There is a *very large difference* between the pattern of a 2 el 40
yagi at 125 feet and at 92 feet. The (useless?) lobe at 75 degrees on
the 92 foot antenna, raised to 125 feet, drops down to something like
40 degrees with fairly larger gain. I am pulling this figure from
memory. Such a lobe may pick up a higher angle incoming very
effectively. The 92 footer is down substantially at that angle.
Later tonight, I will extend the table I posted up to 140 feet and
show the movement of the upper lobe, as well as the notch between it
and the lower lobe, by 6 foot increments.
I also will try to get AA4NC to post, who has a different experience
with his stacked XM240's, apparently, than some others who have posted
in this thread.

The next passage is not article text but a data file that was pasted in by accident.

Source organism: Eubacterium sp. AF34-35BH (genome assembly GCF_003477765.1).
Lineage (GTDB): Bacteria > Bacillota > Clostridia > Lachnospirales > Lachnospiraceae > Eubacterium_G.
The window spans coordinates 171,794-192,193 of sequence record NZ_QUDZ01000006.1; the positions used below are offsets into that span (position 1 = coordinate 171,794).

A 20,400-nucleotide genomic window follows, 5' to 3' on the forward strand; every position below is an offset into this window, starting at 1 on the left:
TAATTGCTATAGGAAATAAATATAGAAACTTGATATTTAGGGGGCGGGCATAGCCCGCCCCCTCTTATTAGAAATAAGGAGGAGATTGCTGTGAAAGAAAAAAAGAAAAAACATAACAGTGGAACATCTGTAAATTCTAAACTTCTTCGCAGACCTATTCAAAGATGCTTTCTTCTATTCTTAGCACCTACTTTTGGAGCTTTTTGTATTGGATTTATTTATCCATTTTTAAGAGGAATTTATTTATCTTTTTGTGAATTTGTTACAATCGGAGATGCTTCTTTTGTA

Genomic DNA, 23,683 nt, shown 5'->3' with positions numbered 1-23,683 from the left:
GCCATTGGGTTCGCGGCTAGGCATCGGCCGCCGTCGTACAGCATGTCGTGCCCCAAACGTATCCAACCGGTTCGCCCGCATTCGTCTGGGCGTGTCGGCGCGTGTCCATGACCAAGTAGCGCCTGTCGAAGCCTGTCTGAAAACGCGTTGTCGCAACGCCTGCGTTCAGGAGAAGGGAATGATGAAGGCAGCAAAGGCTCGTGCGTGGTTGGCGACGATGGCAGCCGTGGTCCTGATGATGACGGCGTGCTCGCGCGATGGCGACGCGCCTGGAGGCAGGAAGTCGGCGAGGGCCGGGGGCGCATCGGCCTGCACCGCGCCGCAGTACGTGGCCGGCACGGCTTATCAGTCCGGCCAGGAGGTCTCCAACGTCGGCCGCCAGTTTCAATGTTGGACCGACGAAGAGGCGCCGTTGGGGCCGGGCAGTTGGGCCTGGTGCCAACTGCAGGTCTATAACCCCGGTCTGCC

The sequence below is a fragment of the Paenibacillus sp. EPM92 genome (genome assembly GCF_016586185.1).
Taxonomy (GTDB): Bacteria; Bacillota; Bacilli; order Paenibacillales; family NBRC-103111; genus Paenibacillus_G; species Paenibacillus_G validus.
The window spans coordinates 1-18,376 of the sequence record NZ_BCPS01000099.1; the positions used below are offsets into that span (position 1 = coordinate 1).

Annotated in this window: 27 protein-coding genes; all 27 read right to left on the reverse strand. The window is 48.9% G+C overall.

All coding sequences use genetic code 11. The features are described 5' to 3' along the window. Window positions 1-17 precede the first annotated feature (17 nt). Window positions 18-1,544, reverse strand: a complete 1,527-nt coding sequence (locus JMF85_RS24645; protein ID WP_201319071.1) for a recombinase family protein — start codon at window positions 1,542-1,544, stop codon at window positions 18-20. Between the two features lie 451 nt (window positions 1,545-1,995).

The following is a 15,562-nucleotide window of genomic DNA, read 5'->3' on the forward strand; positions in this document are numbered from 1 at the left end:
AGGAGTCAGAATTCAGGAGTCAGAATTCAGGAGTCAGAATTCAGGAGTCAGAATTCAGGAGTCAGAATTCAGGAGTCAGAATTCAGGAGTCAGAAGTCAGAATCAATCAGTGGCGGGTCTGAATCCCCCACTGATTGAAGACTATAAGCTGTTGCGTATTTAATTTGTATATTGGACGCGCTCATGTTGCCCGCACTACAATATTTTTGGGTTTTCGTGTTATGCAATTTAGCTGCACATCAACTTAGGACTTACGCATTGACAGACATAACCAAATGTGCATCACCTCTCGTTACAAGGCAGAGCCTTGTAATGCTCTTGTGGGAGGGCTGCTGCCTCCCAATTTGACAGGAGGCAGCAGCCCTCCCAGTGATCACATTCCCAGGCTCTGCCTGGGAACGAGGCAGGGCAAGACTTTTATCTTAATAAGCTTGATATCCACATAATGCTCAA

The reason why I am picking the height I am has to do with my using a
single self supporting tower (it's in the woods, and guy wires and
levelling the woods are not an option) with its limited options. More
on this with the extended table.
On Thu, 4 Mar 1999 07:02:49 -0600, John Langdon <email@example.com>
>I have 2 element "shorty" 40M yagis at 65, 125, and 195' with a WX0B
>StackMatch to switch them. Of course, this is from W5 land. The lower
>antenna is better in the afternoon before sunset for listening to signals
>from W1/W2 land which I presume would mimic the high angle path from W1 to
>EU, but often not as good as my 25' high "cloud warmer" dipole I use for
>local skeds in W5. There has never been a time on DX signal at night that
>the 65' antenna was best. Into the Caribbean during contests the 65'
>antenna is very close to the 125, which is better than the 195. On a few
>signals, like VU/4S7 near sunset here, the 195' antenna is better than the
>125, but it is very rare. N3BB is nearby and has a 3 element 40 at 120'
>and that seems to be a sweet spot into EU and JA from here.
>I would recommend the 92' height if it is mechanically feasible.
>73 John N5CQ
Guy L. Olinger
Apex, NC, USA
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